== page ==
The pastor of one of the nation’s largest churches told CNN Friday that Americans must start listening to one another and see others as image bearers of God in order to heal the current divide.
Miles McPherson, the pastor of the Rock Church in San Diego, said the “us-versus-them culture” impedes unity and progress. McPherson made the comments on Anderson Cooper 360 amid nationwide protests following the death of George Floyd.
“Everybody's trying to get their way. And you're forced to pick a side – you're either for or against the police, for or against blacks or whites, [but] the third option is that we honor what we have in common,” McPherson said. “We have more similarities than differences, and if we were to focus on that – all of us are on a journey. We all bleed red ... [and] we all want to get along and have peace. And so we've got to take steps to bridge that gap.”
One strategy toward unity, he said, is to “acknowledge that we have blind spots.”
“A blind spot is you not knowing what you don't know,” he said. “There are a lot of times we don't even know when we're offending somebody. … When you say ‘I don't see color,’ [you may be] trying to build a bridge but in fact the person of color just feels like you invalidated everything that they are. And when you say you don't see color, you're telling someone you don't see them and that you do not acknowledge what they've been through.”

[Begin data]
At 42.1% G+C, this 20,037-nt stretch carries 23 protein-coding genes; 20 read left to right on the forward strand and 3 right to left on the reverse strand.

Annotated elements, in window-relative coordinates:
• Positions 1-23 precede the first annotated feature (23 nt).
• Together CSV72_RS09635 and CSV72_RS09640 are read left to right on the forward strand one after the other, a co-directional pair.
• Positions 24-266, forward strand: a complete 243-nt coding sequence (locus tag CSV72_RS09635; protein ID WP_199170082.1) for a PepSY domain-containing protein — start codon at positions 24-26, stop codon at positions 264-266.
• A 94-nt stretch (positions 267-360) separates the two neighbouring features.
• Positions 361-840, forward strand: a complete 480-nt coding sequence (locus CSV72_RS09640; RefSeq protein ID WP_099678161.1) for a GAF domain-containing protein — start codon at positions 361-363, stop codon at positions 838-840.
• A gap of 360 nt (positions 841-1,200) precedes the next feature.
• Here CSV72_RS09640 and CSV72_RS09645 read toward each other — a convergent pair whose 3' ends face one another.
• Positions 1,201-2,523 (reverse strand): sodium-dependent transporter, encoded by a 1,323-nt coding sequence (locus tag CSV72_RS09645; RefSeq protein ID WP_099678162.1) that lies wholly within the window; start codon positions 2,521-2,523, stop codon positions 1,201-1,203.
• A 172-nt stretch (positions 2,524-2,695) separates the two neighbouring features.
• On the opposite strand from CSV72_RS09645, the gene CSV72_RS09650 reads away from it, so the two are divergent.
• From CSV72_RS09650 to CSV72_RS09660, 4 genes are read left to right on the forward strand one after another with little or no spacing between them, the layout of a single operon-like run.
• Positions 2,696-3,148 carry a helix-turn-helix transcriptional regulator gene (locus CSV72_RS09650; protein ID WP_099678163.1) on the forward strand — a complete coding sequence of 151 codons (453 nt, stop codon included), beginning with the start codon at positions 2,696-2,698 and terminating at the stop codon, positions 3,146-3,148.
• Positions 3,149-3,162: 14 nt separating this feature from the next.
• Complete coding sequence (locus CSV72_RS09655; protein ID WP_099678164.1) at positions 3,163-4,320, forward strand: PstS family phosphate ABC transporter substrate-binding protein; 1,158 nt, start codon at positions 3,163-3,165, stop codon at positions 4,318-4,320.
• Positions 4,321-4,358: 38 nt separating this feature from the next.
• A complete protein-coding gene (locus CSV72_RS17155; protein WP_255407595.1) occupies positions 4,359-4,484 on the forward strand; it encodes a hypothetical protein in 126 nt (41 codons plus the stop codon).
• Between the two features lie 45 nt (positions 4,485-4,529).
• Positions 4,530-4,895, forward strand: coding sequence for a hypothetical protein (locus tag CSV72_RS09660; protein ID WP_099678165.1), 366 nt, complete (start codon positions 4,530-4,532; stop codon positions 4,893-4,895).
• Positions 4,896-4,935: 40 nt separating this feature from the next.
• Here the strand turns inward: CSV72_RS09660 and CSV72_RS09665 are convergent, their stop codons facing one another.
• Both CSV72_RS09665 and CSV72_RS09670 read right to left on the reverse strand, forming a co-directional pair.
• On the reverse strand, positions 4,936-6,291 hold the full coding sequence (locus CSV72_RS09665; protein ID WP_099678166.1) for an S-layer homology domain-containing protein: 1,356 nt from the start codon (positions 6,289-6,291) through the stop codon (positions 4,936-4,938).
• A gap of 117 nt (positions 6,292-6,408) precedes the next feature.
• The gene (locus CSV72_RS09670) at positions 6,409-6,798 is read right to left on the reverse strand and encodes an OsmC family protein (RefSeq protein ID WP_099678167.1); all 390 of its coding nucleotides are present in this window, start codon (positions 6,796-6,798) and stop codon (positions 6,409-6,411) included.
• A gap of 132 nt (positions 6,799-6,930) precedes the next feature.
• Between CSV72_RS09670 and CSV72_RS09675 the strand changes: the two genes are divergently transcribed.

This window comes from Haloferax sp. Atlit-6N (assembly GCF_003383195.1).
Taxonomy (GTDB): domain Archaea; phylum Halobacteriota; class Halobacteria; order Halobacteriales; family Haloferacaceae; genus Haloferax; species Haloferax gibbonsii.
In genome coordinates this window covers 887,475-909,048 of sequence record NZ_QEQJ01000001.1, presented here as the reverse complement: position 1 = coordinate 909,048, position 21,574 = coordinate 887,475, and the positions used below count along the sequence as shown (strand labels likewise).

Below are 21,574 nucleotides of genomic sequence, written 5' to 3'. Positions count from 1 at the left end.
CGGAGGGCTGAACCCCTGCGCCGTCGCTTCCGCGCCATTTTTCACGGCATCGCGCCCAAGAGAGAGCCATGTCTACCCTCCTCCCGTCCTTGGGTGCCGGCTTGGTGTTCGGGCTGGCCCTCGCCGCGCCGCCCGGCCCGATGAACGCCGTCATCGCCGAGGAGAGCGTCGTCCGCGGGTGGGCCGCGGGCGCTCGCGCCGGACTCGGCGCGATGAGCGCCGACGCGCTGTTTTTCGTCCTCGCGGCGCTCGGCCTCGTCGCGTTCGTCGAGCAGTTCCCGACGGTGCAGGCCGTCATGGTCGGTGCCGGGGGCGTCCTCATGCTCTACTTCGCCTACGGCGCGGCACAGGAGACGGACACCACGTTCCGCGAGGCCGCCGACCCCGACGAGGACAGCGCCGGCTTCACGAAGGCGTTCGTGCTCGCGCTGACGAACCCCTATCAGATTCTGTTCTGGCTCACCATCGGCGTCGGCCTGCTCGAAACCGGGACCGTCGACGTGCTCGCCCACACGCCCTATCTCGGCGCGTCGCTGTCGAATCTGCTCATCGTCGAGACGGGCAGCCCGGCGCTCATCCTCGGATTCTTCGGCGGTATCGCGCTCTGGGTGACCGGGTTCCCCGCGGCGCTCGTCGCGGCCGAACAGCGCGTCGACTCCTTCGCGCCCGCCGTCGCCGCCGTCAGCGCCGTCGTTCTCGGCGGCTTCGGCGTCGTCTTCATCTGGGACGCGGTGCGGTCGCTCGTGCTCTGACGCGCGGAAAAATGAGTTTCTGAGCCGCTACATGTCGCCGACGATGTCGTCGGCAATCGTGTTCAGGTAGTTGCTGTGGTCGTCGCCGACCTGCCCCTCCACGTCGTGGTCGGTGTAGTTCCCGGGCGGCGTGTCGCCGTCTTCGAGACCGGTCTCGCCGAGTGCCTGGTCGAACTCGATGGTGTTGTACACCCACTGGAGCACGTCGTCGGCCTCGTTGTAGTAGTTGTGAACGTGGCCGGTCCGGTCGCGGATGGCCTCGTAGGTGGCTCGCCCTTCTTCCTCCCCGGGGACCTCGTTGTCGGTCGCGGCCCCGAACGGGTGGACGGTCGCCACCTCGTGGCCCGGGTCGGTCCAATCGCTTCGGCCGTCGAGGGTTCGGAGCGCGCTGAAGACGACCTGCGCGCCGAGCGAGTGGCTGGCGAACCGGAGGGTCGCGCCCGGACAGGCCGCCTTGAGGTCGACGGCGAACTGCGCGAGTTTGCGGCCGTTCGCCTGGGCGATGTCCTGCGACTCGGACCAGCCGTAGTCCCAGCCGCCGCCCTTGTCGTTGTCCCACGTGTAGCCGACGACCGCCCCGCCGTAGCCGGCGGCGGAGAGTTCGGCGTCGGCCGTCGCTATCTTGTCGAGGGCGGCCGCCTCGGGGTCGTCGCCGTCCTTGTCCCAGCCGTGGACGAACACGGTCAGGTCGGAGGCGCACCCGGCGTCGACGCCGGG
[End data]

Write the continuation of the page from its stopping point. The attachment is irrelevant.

Another strategy is to ask someone who thinks differently, “Help me understand your perspective.”
“If it has to be ‘my way versus your way,’ we're never going to get anywhere,’” McPherson said.
McPherson encouraged the CNN audience to view everyone – even their opponents and those they disagree with – as image bearers of God.
“Everybody was made in the image of God – every person. Even the people who are looting were made in the image of God. They're just doing bad things, but they're still made in the image of God and have the potential to live productive lives,” he said. “And if we can see them not through the name of a looter, or a thug or all the names we give people – and [instead] see God's potential in them, and treat them that way, then we can start to move the ball forward.”
Photo credit: CNN Screenshot
Michael Foust has covered the intersection of faith and news for 20 years. His stories have appeared in Baptist Press, Christianity Today, The Christian Post, the Leaf-Chronicle, the Toronto Star and the Knoxville News-Sentinel.